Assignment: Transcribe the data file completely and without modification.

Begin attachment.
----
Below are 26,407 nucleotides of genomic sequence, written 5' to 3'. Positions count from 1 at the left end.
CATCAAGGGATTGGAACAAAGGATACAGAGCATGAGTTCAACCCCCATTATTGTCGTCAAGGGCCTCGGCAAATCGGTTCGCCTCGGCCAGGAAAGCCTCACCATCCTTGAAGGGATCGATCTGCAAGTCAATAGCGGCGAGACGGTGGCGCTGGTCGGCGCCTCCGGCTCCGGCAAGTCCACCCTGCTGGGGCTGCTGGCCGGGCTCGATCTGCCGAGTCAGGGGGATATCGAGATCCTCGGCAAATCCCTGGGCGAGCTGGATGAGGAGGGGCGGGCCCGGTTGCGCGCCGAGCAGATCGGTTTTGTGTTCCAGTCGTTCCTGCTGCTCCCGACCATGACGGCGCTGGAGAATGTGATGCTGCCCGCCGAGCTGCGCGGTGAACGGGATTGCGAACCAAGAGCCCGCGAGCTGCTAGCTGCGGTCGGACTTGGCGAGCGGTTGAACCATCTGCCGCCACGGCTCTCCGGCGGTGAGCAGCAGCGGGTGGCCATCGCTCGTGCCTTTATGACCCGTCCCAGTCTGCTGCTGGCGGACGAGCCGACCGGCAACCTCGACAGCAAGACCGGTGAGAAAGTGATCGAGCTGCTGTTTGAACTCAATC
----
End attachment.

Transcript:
Below are 26,407 nucleotides of genomic sequence, written 5' to 3'. Positions count from 1 at the left end.
CATCAAGGGATTGGAACAAAGGATACAGAGCATGAGTTCAACCCCCATTATTGTCGTCAAGGGCCTCGGCAAATCGGTTCGCCTCGGCCAGGAAAGCCTCACCATCCTTGAAGGGATCGATCTGCAAGTCAATAGCGGCGAGACGGTGGCGCTGGTCGGCGCCTCCGGCTCCGGCAAGTCCACCCTGCTGGGGCTGCTGGCCGGGCTCGATCTGCCGAGTCAGGGGGATATCGAGATCCTCGGCAAATCCCTGGGCGAGCTGGATGAGGAGGGGCGGGCCCGGTTGCGCGCCGAGCAGATCGGTTTTGTGTTCCAGTCGTTCCTGCTGCTCCCGACCATGACGGCGCTGGAGAATGTGATGCTGCCCGCCGAGCTGCGCGGTGAACGGGATTGCGAACCAAGAGCCCGCGAGCTGCTAGCTGCGGTCGGACTTGGCGAGCGGTTGAACCATCTGCCGCCACGGCTCTCCGGCGGTGAGCAGCAGCGGGTGGCCATCGCTCGTGCCTTTATGACCCGTCCCAGTCTGCTGCTGGCGGACGAGCCGACCGGCAACCTCGACAGCAAGACCGGTGAGAAAGTGATCGAGCTGCTGTTTGAACTCAATC